This photo company connects NYC photographers, artists, and skaters through film
How Manual became an integral and inspiring force within the city's creative community.
Here Today, Gone Tomorrow. This is what’s written on Manual Photo’s t-shirts, commemorating their summertime pop-up on the Lower East Side. They sold out almost immediately. However, the New York-based photo and lifestyle company is here to stay, having quickly become synonymous with the city’s youth culture—emblematic of it, even—informed by the budding community of young artists.
When Malcolm Dia moved to New York three years ago, he was always shooting on disposables, bringing them to every party and function he attended. From there came the idea to create a service where he would make a disposable, send it out to people, and get it developed for them as well, including shipping. A year later, Dia connected with Ramon Alvarez-Smikle on Facebook through mutual family friends and together they worked on their first project making custom cameras for an artist.
“I’ve always been a very hands-on creative, but coming to New York, everything is digital, like designing websites and apps. I wanted to do something more tactile again and I love photography,” Dia explains. “I saw there was a huge community of young photographers here in New York bubbling up and I wanted to create something that tied both of them together. And something that tied it with the whole scene brewing out here in art, fashion, music, skate.”
Venturing into the business of film photography in the digital age would be seen as risky to most, but it was natural for Dia and Alvarez-Smikle, who also credit the timing of film photography’s renaissance as being crucial to their business. They realized that although they were sending cameras to people who would send them back to get the film developed, people were still only receiving digital files. Physical prints weren’t sent unless requested specifically. Over time, Manual began evolving from a strictly film camera company into a photo and lifestyle brand that seeks to further engagement among the photography community and brands they love, sharing the overall vibe the community brings. “We want to sit in the middle of all that,” Alvarez-Smikle says.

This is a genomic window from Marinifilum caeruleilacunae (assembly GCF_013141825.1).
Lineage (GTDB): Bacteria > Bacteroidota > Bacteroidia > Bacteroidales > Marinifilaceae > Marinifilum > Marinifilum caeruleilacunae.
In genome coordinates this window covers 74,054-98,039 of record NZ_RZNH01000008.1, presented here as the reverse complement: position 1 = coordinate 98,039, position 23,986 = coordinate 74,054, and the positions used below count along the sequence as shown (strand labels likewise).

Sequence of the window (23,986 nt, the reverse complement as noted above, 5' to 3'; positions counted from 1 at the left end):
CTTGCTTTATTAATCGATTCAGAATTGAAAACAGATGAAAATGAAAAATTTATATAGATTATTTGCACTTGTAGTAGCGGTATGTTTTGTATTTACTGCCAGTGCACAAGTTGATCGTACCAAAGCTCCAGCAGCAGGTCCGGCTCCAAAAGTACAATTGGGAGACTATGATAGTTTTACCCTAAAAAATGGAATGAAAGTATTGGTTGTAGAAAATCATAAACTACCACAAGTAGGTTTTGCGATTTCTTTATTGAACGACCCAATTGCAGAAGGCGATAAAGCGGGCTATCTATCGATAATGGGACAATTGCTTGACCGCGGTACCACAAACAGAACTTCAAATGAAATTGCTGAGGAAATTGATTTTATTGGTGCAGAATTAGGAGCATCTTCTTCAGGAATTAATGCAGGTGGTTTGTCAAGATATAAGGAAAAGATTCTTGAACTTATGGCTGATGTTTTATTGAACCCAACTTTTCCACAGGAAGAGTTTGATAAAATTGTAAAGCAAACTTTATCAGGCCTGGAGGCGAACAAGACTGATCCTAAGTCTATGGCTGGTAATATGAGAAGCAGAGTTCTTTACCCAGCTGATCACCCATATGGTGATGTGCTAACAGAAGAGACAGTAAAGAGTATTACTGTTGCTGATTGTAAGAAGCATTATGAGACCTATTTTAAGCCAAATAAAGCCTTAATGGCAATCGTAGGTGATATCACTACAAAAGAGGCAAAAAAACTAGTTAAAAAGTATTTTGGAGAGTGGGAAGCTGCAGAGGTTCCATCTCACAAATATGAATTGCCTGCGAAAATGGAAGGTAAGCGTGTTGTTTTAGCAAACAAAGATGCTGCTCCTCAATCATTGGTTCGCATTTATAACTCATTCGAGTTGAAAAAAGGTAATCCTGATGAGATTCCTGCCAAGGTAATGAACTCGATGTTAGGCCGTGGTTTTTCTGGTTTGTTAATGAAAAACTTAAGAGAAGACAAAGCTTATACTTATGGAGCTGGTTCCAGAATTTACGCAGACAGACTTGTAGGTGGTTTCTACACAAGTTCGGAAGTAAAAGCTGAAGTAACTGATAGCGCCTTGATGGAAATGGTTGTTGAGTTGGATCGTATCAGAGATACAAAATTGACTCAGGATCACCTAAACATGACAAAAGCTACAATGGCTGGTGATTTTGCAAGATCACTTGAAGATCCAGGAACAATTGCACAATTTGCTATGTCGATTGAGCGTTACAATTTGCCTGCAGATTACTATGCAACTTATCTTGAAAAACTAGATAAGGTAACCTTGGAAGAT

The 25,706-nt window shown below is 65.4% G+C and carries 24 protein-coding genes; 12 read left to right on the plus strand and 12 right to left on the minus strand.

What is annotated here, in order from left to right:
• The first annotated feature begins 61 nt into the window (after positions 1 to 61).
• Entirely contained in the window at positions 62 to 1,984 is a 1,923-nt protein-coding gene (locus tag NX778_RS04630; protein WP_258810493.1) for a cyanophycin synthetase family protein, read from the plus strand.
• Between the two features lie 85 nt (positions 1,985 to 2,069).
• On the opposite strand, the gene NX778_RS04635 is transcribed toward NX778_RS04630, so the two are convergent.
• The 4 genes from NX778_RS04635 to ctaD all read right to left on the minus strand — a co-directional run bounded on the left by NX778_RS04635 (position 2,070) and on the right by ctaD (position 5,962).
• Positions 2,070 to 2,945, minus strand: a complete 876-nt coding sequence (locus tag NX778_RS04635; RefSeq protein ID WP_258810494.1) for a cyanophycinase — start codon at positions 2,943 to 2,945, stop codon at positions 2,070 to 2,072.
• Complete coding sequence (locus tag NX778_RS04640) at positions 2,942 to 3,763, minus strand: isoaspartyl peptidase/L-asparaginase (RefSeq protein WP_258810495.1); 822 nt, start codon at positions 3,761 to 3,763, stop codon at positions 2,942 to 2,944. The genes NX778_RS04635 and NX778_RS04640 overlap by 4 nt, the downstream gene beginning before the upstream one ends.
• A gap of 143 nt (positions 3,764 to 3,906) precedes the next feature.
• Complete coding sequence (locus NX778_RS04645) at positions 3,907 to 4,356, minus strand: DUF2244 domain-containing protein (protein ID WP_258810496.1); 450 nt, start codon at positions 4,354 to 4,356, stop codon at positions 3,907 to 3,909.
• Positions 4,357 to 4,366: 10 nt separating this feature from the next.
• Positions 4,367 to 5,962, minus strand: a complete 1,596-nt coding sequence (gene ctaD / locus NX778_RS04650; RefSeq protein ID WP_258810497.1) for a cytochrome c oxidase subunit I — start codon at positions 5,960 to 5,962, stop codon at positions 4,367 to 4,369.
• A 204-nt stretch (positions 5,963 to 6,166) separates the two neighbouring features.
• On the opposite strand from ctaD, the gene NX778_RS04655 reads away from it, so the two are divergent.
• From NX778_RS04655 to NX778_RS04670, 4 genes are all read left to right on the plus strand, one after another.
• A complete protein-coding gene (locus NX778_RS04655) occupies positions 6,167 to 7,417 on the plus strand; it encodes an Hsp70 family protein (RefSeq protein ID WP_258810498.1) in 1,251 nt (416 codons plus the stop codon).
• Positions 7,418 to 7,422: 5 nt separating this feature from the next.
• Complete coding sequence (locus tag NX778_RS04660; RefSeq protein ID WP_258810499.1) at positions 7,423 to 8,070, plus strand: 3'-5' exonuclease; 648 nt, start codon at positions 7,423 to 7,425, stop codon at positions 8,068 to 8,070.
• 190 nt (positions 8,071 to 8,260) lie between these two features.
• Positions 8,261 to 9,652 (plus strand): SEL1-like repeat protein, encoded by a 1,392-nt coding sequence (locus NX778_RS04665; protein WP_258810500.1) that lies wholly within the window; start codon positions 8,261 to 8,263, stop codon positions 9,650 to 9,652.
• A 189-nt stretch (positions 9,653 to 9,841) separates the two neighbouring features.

Over the summer, the company had a pop-up photo lab at 55 Delancey Street on the Lower East Side, which offered film development services with every purchase of a disposable camera, refreshments from office coffee, exclusive merchandise, and a selection of books and zines curated by Dashwood Books. They likened the pop-up to a home for young creatives.
“Normally when you go to a development spot, there’s a counter, you drop off your film, and you leave. We thought there could be a space where conversations could develop, where people could meet and we could curate a wall of books and zines, and you could grab one and be inspired, then grab some film, go shoot, come back, and get it developed, to create this kind of cycle or ecosystem that isn’t really there in photography right now,” Dia explains.
This cycle is symbolized by a communal table Manual had at the pop up that now sits in the company’s new Brooklyn studio. It’s a destination where graphic designers, photographers, skateboarders, and young people can visit to commune and exchange ideas. Offline interactions like these are what prompted Dia and Alvarez-Smikle to create a physical embodiment of what Manual was becoming—an inclusive space for everyone to take pictures and share what they create.